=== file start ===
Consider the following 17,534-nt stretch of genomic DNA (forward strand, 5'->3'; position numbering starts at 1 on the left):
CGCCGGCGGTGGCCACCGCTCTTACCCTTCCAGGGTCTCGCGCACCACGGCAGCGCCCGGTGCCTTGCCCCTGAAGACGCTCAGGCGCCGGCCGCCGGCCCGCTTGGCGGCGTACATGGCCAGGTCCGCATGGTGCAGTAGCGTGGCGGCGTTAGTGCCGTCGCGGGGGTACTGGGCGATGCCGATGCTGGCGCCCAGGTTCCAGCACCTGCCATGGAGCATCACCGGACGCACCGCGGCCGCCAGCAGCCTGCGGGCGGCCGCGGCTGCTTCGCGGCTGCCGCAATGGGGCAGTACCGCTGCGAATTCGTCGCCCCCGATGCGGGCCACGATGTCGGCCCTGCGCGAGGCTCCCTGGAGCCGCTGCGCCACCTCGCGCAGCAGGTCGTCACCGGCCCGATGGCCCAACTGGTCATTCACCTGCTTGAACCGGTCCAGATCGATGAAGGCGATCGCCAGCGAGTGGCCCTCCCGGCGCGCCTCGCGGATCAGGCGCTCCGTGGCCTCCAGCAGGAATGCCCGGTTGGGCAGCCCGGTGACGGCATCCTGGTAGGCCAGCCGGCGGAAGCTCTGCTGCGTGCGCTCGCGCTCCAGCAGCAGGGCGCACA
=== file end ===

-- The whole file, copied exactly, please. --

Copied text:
Consider the following 17,534-nt stretch of genomic DNA (forward strand, 5'->3'; position numbering starts at 1 on the left):
CGCCGGCGGTGGCCACCGCTCTTACCCTTCCAGGGTCTCGCGCACCACGGCAGCGCCCGGTGCCTTGCCCCTGAAGACGCTCAGGCGCCGGCCGCCGGCCCGCTTGGCGGCGTACATGGCCAGGTCCGCATGGTGCAGTAGCGTGGCGGCGTTAGTGCCGTCGCGGGGGTACTGGGCGATGCCGATGCTGGCGCCCAGGTTCCAGCACCTGCCATGGAGCATCACCGGACGCACCGCGGCCGCCAGCAGCCTGCGGGCGGCCGCGGCTGCTTCGCGGCTGCCGCAATGGGGCAGTACCGCTGCGAATTCGTCGCCCCCGATGCGGGCCACGATGTCGGCCCTGCGCGAGGCTCCCTGGAGCCGCTGCGCCACCTCGCGCAGCAGGTCGTCACCGGCCCGATGGCCCAACTGGTCATTCACCTGCTTGAACCGGTCCAGATCGATGAAGGCGATCGCCAGCGAGTGGCCCTCCCGGCGCGCCTCGCGGATCAGGCGCTCCGTGGCCTCCAGCAGGAATGCCCGGTTGGGCAGCCCGGTGACGGCATCCTGGTAGGCCAGCCGGCGGAAGCTCTGCTGCGTGCGCTCGCGCTCCAGCAGCAGGGCGCACA